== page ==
On black campuses, Roebuck's and Murty's research shows, professors encourage spirited exchange of subject matter, ideas, beliefs and opinions during class discussions. Because remediation is a natural part of academic life at most HBCUs, professors let some students keep pace by retaking exams, completing take-home exams or giving classroom presentations.
The comments of Tyshell Travis, a Stillman College sophomore, typify the views of most HBCU students: "I want a lot of attention. If I need help in a course, I can get it personally from my professor. I feel at home. . . . The professors want you to succeed in their classes."
Because of many HBCUs' open admissions policies, administrators acknowledge they accept many students with low SAT and ACT scores. But they also enroll students with high scores who, for personal and family reasons, still choose to attend an HBCU. In fact, the schools of the Black Ivy League, along with others, such as Florida A&M, annually attract and enroll more black National Merit Scholars than elite traditional schools, such as Harvard, Yale and Stanford.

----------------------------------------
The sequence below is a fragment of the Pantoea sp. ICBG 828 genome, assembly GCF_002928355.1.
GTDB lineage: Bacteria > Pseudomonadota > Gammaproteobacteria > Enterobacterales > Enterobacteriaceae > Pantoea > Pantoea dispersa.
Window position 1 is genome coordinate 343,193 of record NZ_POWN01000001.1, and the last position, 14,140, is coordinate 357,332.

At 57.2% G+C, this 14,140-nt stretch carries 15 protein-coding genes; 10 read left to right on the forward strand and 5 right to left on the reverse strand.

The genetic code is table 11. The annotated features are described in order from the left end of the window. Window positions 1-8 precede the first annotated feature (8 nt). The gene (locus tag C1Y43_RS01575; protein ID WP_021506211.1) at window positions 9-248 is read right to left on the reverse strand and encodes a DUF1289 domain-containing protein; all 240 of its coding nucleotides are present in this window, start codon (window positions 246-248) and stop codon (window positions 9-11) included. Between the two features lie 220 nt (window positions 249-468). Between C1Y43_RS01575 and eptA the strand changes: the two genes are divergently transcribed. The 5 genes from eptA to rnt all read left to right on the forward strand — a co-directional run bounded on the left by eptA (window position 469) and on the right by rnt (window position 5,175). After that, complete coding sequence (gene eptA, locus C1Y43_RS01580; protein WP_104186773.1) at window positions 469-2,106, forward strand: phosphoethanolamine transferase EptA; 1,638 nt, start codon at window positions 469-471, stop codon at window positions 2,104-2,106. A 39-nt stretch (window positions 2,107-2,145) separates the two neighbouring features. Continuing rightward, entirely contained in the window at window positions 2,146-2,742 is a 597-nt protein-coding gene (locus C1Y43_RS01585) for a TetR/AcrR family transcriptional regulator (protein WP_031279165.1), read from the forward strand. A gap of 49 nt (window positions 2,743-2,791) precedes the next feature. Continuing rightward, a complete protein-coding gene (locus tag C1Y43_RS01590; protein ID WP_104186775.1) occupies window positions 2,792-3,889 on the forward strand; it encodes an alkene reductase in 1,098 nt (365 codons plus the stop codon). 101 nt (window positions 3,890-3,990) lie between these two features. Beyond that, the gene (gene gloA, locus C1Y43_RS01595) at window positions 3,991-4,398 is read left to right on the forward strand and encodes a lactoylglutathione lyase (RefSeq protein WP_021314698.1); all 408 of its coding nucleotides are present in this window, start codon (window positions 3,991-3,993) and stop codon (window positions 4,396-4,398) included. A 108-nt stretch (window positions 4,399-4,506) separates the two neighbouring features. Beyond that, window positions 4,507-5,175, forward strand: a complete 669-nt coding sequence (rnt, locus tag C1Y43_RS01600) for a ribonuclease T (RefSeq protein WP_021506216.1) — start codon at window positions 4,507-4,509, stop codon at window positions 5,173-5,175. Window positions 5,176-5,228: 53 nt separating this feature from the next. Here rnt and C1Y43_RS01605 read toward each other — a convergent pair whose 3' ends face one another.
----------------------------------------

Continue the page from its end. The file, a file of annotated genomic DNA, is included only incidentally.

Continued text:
"I'd hire all of them'
The huge digital divide between HBCUs and mainline campuses worries HBCU leaders. A 2000 United Negro College Fund study showed that only one out of six students at HBCUs owned or had access to a personal computer, compared to one out of two white students on white campuses. Four out of 10 professors at HBCUs owned computers, compared to seven out of 10 at white institutions.